|Researchers:||Satchit Sagade, Christian Westheide|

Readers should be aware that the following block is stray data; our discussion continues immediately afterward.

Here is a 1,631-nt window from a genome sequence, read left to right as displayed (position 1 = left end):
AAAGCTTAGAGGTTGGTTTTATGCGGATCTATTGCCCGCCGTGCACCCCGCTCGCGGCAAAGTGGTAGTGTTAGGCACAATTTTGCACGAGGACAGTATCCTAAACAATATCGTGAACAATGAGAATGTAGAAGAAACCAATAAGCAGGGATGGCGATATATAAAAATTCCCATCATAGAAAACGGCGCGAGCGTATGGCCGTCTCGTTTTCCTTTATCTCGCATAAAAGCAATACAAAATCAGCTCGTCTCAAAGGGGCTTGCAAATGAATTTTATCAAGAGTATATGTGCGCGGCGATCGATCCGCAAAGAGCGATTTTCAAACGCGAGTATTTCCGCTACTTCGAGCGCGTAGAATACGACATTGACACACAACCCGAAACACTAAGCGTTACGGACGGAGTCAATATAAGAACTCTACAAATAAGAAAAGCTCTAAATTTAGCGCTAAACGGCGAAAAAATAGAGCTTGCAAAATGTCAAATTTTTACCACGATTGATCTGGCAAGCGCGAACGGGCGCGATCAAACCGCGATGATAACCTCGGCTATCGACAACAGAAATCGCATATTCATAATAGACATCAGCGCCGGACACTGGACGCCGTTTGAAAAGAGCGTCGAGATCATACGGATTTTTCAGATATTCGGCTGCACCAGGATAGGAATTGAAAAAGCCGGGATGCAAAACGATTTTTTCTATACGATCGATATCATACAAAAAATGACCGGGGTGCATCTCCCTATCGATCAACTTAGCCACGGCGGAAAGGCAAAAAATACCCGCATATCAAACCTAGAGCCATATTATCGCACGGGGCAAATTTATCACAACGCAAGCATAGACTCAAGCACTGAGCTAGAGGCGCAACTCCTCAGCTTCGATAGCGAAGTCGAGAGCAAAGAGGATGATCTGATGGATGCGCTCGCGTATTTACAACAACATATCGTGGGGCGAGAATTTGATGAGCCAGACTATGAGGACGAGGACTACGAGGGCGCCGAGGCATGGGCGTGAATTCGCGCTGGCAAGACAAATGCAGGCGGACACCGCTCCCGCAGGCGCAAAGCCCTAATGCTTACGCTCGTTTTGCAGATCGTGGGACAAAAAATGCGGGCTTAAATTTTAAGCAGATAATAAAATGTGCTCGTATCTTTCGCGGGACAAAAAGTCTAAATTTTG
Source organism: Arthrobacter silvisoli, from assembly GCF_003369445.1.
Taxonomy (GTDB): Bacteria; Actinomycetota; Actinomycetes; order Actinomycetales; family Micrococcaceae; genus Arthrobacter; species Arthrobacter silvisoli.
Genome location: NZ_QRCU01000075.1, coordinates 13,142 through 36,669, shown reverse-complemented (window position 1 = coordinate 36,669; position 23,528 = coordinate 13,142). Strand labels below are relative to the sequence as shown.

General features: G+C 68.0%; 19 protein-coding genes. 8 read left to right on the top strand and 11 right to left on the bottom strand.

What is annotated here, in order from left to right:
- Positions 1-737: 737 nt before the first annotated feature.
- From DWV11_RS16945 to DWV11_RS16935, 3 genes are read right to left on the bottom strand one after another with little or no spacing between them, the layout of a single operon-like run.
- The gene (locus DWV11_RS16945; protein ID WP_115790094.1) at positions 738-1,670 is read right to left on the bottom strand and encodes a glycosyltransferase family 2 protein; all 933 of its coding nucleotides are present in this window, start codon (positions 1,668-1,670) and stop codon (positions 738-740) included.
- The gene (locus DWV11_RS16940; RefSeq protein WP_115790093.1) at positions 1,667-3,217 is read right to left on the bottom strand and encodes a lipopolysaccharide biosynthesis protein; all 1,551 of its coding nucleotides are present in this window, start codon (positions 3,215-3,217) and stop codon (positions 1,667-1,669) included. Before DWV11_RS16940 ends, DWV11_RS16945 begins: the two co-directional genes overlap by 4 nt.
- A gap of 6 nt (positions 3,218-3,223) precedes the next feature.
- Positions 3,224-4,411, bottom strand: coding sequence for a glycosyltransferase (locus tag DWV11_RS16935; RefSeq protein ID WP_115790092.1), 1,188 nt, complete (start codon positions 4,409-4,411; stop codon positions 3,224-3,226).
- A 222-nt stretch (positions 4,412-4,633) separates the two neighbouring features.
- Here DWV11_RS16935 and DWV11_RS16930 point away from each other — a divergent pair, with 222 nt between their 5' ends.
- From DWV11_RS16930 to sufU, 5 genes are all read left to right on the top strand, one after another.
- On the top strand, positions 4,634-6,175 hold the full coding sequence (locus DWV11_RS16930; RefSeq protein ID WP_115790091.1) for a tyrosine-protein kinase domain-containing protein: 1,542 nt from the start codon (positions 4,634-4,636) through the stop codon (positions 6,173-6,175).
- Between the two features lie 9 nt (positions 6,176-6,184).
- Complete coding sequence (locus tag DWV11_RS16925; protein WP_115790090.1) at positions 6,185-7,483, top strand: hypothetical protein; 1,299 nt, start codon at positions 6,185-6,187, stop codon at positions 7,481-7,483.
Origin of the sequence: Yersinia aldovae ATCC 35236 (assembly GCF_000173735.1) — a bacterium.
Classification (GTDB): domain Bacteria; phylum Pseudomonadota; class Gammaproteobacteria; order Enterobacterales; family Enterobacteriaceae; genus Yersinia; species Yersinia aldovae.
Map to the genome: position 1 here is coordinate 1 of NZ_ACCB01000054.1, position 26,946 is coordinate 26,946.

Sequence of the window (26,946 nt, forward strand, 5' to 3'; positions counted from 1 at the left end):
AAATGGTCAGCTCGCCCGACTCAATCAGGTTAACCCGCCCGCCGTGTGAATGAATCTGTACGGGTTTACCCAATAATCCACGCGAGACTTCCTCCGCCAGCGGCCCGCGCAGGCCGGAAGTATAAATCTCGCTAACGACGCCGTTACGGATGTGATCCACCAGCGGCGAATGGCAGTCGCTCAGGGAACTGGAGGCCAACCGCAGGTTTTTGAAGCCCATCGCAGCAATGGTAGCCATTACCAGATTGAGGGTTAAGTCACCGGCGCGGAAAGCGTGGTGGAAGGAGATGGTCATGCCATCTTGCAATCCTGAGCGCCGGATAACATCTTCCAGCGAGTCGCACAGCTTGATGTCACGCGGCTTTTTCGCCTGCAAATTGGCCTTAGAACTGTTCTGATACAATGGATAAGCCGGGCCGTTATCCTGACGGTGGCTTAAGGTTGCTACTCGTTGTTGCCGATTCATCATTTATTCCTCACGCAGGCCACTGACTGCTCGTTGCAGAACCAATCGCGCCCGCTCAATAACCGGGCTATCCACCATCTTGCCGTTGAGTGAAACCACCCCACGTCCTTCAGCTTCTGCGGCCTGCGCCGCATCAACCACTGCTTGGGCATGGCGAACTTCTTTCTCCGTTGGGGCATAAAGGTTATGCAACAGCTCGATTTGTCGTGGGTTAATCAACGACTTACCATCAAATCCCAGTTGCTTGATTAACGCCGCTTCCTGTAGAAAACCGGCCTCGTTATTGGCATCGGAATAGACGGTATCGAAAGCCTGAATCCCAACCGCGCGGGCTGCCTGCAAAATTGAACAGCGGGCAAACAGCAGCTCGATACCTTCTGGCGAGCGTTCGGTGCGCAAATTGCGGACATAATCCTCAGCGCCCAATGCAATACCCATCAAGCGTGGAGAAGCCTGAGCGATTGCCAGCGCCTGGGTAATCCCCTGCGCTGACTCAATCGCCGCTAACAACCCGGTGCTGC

We plan to study the liquidity and price efficiency of an important but relatively illiquid asset class, i.e. corporate bonds. Many companies have a large number of bond issues outstanding and market participants suggest that this fragmentation of issues is one important source of illiquidity. We will test this as yet empirically unexplored conjecture. Furthermore, the market structure of the corporate bond market has been dominated by large dealer banks for a long time, who have been able to exploit the relative opacity of this market. New competing trading venues have recently emerged, creating increased pre-trade transparency and the possibility of direct trades between customers without layers of intermediation. We will investigate liquidity in these new markets, as compared to the incumbent dealers. For prices to be informationally efficient and thus useful for corporate investment decision makers, liquidity is a necessary condition as investors otherwise, in the face of high trading costs, refrain from trying to acquire information. We will also thus test effects on price efficiency.